Worm Breeder's Gazette 15(1): 73 (October 1, 1997)

These abstracts should not be cited in bibliographies. Material contained herein should be treated as personal communication and should be cited as such only with the consent of the author.

Tail deformity induced by coryneform bacteria: Some mutants are really a pain in the ass

Jonathan Hodgkin, Brit Corneliussen

MRC Laboratory of Molecular Biology Cambridge CB2 2QH, England

        On at least two occasions during the years of worm-breeding at
MRC-LMB, distinctive morphological variants have arisen spontaneously
and been used to found apparently stable mutant lines.  These worms
have abnormal tail morphology in hermaphrodites, with a pronounced
post-anal swelling, especially conspicuous in L4 and adult.    This
phenotype was designated Dar, for Deformed Anal Region.   Two
independent Dar lines have been examined in detail.  In both cases, the
Dar trait behaved in mapping crosses as a dominant mutation,  not
closely linked to any of the autosomal clusters.  In further crosses,
the trait was found to segregate in a non-Mendelian pattern, and it was
eventually realized that the Dar phenotype is not genetically
determined.  Instead, it is caused by a bacterial infection, although
there is no obvious contamination in the E. coli  lawns used to
propagate Dar lines.  Three pieces of evidence demonstrated the
presence of an infection.  First, Dar strains can be completely cured
by alkaline hypochlorite sterilization.  Second, culturing Dar
hermaphrodites marked with dpy-12 together with wild-type N2
hermaphrodites leads to the appearance of non-Dpy Dar hermaphrodites,
after a few days.   Third, close examination of the post-anal swelling
under Nomarski optics revealed the presence of a small patch of
rod-shaped non-coliform bacteria, tightly adhering to the cuticle over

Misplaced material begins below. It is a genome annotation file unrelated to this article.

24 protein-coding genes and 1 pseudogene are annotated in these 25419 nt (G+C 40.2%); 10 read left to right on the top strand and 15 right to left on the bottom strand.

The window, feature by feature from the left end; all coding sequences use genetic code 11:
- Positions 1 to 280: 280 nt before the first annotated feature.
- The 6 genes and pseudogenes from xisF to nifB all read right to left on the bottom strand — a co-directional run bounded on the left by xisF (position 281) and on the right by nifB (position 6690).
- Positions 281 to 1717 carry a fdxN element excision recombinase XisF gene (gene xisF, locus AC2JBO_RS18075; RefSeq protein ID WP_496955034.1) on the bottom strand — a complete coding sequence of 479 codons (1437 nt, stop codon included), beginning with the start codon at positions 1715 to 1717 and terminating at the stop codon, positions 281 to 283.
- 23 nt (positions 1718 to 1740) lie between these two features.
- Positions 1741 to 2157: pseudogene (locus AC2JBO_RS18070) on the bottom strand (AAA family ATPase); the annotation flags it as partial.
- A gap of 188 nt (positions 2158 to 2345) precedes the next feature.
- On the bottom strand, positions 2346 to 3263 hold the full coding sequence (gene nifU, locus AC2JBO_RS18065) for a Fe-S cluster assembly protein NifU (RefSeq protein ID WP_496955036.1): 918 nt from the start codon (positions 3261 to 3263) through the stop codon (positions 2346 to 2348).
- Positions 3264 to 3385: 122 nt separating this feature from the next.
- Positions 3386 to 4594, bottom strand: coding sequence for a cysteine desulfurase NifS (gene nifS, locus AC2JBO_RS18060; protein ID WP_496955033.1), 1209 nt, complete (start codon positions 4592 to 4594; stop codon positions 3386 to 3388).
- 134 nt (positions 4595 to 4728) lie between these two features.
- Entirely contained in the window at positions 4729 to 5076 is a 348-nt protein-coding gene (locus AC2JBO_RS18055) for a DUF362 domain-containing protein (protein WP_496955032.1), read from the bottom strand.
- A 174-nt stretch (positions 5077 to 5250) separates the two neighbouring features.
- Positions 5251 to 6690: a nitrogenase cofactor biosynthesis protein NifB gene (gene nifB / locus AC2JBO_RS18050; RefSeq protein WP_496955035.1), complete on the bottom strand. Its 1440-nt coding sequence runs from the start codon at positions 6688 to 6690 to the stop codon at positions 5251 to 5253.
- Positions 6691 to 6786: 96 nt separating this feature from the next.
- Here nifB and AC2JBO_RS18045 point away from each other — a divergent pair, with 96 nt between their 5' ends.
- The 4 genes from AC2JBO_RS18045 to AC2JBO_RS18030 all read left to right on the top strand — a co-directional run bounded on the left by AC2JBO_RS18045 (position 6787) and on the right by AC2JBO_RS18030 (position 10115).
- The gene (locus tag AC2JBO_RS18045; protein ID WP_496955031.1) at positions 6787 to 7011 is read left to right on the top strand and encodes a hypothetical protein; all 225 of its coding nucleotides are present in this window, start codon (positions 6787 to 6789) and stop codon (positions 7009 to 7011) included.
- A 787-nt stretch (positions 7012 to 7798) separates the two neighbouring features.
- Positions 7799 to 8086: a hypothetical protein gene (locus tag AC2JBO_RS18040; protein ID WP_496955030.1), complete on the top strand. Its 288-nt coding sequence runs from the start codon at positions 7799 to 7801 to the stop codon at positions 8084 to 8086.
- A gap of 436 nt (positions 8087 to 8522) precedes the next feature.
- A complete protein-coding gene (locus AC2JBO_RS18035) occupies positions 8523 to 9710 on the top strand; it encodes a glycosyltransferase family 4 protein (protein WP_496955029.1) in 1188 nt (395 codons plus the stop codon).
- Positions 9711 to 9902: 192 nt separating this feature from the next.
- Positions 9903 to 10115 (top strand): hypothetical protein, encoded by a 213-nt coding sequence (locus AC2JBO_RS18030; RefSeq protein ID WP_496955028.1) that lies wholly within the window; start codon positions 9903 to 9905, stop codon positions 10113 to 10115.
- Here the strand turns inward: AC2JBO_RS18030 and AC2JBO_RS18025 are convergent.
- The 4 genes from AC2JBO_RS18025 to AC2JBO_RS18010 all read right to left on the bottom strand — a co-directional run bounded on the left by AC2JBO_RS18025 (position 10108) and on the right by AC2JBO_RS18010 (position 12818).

the deformed region.
        It proved possible to grow these bacteria in the absence of
worms. Single Dar worms were starved on unseeded NGM agar for several
hours, and then picked to TYE plates at 37 degrees C.   The worms crawl
for some time before expiring, leaving behind (after incubation) a
trail of a few large E. coli colonies (OP50) and a larger number of
small, slow-growing colonies.   When these bacteria are grown up and
added back in trace amounts to E. coli lawns with N2 worms, they are
capable of generating the Dar phenotype in N2 hermaphrodites, thus
satisfying Koch's postulates.   Three distinct Dar-producing bacterial
strains have now been isolated, and given the names CBX101, CBX102 and
CBX103.  The Clinical Microbiology Laboratory at Addenbrooke's
Hospital, Cambridge kindly identified all three as gram-positive
coryneform bacteria.   Coryneforms are a large, taxonomically complex
group of soil bacteria, so further investigation will be required to
identify them more specifically.
        The Dar response, with substantial post-anal swelling and
deformation, appears to be a sort of inflammatory response by the worms
to the adherent bacteria.  From these initial observations, it is not
clear whether it benefits the worms or the bacteria.  One possibility
is that the swelling increases the likelihood of the bacteria being
scraped off the cuticle.   From the bacterial point of view, adherence
to posterior cuticle is likely to be an effective survival strategy.
C. elegans is able to eat and digest these bacteria, because worms will
grow and reproduce on lawns consisting only of CBX102. Therefore, the
post-anal patch may be the safest and most nutritious place to be, in a
culture of starving nematodes.    Although the bacteria grow much more
slowly than E. coli,  they survive better on starved plates.  This was
demonstrated by adding worms to  a lawn consisting of OP50 and traces
of CBX102 (starting ratio 1600:1).   When the worms had eaten the lawn
and begun to starve, the remaining bacterial population was sampled by
rinsing the plate with buffer, and plating this on nutrient media.
OP50 colonies were found to be much less numerous than CBX102 colonies
(final ratio about 1: 100).